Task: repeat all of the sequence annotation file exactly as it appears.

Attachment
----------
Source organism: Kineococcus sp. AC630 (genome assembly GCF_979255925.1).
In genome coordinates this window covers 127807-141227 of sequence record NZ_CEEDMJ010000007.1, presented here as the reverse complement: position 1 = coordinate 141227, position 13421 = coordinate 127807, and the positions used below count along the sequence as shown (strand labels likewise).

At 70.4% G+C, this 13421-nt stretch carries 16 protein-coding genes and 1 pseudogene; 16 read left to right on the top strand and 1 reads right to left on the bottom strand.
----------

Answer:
Source organism: Kineococcus sp. AC630 (genome assembly GCF_979255925.1).
In genome coordinates this window covers 127807-141227 of sequence record NZ_CEEDMJ010000007.1, presented here as the reverse complement: position 1 = coordinate 141227, position 13421 = coordinate 127807, and the positions used below count along the sequence as shown (strand labels likewise).

At 70.4% G+C, this 13421-nt stretch carries 16 protein-coding genes and 1 pseudogene; 16 read left to right on the top strand and 1 reads right to left on the bottom strand.